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Shi Wins Webster Trophy
Zhuoyang (David) Shi, from Moncton Flight Centre is Canada’s Top Amateur Pilot for 2015
Shi, who represented the Atlantic provinces, won the John C. Webster Trophy Competition last week in the annual competition. Runner up was Jack Bradshaw, from Brampton Flight College, representing central Ontario.
Gabriel Kim, the Eastern Ontario rep from Seneca College, won the NavCanada/Webster Trophy for his top mark on an exam about regulations and procedures.
This year, the four-day competition was hosted by Pacific Flying Club in Delta, B.C. and culminated with a gala dinner and awards ceremony at the River Rock Resort in Richmond.
Shi had the highest aggregate score after a grueling schedule that included a flight test, simulator ride, two written exams and an interview with the judges.
Shi was awarded a variety of prizes, including future employment opportunities, at the dinner.
Next year’s competition will be held at the Brampton Flight Centre.
Beaver ‘Crashed Vertically’
The Transportation Safety Board says an Air Saguenay Beaver on floats was in a steep dive when it crashed in a remote area near Les Bergeronnes, killing five foreign tourist and the pilot.
The crash occurred last Sunday afternoon while the plane was on a sightseeing trip. The tourists, four from the U.K. and one from France, boarded the aircraft at Long Lake, near Tadoussac, 200 km northeast of Quebec City.
“What we noticed at first sight is that there is not a horizontal trajectory that entered the trees. We have trees that are intact and we have a plane that is on the ground that crashed vertically, between the trees,” TSB investigator Pierre Gavillet told the CBC.
He said the engine was running when the aircraft crashed because it left propeller marks on them.
Air Saguenay is a well established charter and general services carrier based in Jonquiere and it routinely flies sightseers in the summer.
The company operates Beavers, Otters, Caravans and Cessna 185s from bases throughout northern Quebec.
Airports Safety Week Marked
Airports have a lot of workplace hazards that are unique to the aviation industry and now there’s a nationwide program to highlight and discuss those issues.
“Safety has always been a top priority for Canada’s airports. This week, our airport authorities are making sure their employees are up-to-speed on the many risks and challenges they face working in the airport environment,” said Daniel-Robert Gooch, president of the Canadian Airports Council (CAC). “This teamwork among our airports to reinforce safe workplace practices demonstrates our industry’s commitment to the safety of all passengers and employees. It’s a very worthwhile initiative and one that we would like to see expanded to even more airports next year.”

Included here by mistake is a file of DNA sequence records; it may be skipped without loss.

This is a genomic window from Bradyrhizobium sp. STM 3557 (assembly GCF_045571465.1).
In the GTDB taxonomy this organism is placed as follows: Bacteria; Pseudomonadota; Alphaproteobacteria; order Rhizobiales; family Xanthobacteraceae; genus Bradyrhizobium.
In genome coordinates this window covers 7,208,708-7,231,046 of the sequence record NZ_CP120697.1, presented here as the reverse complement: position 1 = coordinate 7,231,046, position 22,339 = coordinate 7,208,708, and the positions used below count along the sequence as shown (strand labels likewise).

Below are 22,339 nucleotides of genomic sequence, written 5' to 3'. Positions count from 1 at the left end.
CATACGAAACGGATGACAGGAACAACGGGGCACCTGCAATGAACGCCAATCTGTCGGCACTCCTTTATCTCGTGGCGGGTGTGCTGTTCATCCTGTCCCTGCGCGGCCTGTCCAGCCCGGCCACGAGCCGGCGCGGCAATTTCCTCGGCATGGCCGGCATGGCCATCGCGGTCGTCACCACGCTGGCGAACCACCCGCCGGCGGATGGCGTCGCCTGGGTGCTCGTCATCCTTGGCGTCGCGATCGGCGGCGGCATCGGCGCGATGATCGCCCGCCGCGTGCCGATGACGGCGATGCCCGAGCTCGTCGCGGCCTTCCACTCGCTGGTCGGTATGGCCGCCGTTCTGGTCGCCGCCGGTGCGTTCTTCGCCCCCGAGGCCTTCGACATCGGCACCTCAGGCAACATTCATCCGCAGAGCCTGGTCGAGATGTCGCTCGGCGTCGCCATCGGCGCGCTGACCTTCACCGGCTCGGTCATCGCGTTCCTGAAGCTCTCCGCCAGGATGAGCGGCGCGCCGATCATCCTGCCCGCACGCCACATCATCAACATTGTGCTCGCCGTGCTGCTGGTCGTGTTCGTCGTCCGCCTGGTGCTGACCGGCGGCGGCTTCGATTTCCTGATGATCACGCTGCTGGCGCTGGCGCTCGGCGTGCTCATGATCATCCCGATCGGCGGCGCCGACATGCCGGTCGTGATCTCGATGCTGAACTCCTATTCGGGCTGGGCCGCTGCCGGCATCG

There are 24 airports taking part in the week, which runs until Aug. 30. Staff at all those airports will be getting presentations on airside vehicle operations, foreign object debris (FOD) and general safety themes for the fast-paced environment of the airport.
Thousands of airport workers are taking part in the week, which was spearheaded by Greater Toronto Airports Authority.
Drone Racing Comes To Canada
The rapidly expanding sport of first-person-view (FPV) drone racing has landed in Canada.
The second Collingwood Nationals race weekend was held Aug. 22-23 on the outskirts of the city, ironically at a local heritage site.
FPV racing involves sUAS that transmit streaming video to goggles worn by the operator.
Racing head to head at speeds of 100 kmh or more through a course marked by various sorts of obstacles, participants liken the experience to a real-life Star Wars sequence.
“The whole idea of putting on a set of goggles and flying this thing is like nothing else,” s Paul Dowling, the owner of Autobotix, a store that specializes in racing drones in Toronto, told the Toronto Star. “You are flying it. You will crash. You will feel like you crashed. It’s not uncommon to see someone flying and see them fall over when they crash.”
For now, the emerging sport seems a little chaotic with rules and regulations that are established for each race. But as UAS industry manufacturers increasingly invest sponsorship money in racing, the emergence of dedicated racing teams and race-inspired technology is following.
“The market is growing exponentially worldwide by the day. It’s inconceivable the amount of growth in the past few months,” Dowling said. “People are starting to see that this is not a fad.”
Although it seems frivolous (and a lot of fun), it’s worth remembering that most technological advances in cars, motorcycles and boats come out of racing and the aircraft being raced bear little resemblance to those available commercially.
Still, having the fastest, most manoeuvrable drone doesn’t guarantee victory.
“It’s won in the corner,” racer Jason Ambeault told the Star. “If you can do efficient moves in the corners, then you’ll have a chance at winning. It’s about skills. The faster you are, the higher chance you have of crashing.”